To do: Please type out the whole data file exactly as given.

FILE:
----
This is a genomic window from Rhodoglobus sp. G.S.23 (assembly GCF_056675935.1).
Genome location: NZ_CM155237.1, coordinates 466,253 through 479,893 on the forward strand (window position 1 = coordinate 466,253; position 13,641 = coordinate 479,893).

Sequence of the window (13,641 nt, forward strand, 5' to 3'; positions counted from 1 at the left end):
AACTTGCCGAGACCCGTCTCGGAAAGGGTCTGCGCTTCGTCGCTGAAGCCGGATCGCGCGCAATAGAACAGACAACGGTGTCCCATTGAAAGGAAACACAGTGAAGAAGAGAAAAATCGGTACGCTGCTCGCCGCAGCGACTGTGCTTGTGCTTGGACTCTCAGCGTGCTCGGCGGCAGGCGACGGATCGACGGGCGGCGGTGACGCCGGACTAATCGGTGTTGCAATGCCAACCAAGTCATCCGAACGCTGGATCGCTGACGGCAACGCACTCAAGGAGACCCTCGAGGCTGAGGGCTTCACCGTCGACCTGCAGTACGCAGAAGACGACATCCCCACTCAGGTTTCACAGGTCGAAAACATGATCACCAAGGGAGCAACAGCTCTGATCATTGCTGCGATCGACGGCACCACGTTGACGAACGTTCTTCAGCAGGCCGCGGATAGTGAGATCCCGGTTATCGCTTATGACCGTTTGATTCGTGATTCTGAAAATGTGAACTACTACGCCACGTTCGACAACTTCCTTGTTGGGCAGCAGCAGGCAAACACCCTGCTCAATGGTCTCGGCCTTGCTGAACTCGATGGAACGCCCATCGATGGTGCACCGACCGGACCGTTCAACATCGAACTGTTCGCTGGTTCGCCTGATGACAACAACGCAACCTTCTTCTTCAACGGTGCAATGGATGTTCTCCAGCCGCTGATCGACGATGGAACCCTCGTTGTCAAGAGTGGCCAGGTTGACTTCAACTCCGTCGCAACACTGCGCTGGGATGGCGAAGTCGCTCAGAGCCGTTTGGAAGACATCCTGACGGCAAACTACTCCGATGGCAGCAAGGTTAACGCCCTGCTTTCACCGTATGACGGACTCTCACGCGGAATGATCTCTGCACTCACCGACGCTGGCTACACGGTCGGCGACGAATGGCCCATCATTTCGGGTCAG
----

This is a genomic window from Rhodoglobus sp. G.S.23 (assembly GCF_056675935.1).
Genome location: NZ_CM155237.1, coordinates 466,253 through 479,893 on the forward strand (window position 1 = coordinate 466,253; position 13,641 = coordinate 479,893).

Sequence of the window (13,641 nt, forward strand, 5' to 3'; positions counted from 1 at the left end):
AACTTGCCGAGACCCGTCTCGGAAAGGGTCTGCGCTTCGTCGCTGAAGCCGGATCGCGCGCAATAGAACAGACAACGGTGTCCCATTGAAAGGAAACACAGTGAAGAAGAGAAAAATCGGTACGCTGCTCGCCGCAGCGACTGTGCTTGTGCTTGGACTCTCAGCGTGCTCGGCGGCAGGCGACGGATCGACGGGCGGCGGTGACGCCGGACTAATCGGTGTTGCAATGCCAACCAAGTCATCCGAACGCTGGATCGCTGACGGCAACGCACTCAAGGAGACCCTCGAGGCTGAGGGCTTCACCGTCGACCTGCAGTACGCAGAAGACGACATCCCCACTCAGGTTTCACAGGTCGAAAACATGATCACCAAGGGAGCAACAGCTCTGATCATTGCTGCGATCGACGGCACCACGTTGACGAACGTTCTTCAGCAGGCCGCGGATAGTGAGATCCCGGTTATCGCTTATGACCGTTTGATTCGTGATTCTGAAAATGTGAACTACTACGCCACGTTCGACAACTTCCTTGTTGGGCAGCAGCAGGCAAACACCCTGCTCAATGGTCTCGGCCTTGCTGAACTCGATGGAACGCCCATCGATGGTGCACCGACCGGACCGTTCAACATCGAACTGTTCGCTGGTTCGCCTGATGACAACAACGCAACCTTCTTCTTCAACGGTGCAATGGATGTTCTCCAGCCGCTGATCGACGATGGAACCCTCGTTGTCAAGAGTGGCCAGGTTGACTTCAACTCCGTCGCAACACTGCGCTGGGATGGCGAAGTCGCTCAGAGCCGTTTGGAAGACATCCTGACGGCAAACTACTCCGATGGCAGCAAGGTTAACGCCCTGCTTTCACCGTATGACGGACTCTCACGCGGAATGATCTCTGCACTCACCGACGCTGGCTACACGGTCGGCGACGAATGGCCCATCATTTCGGGTCAG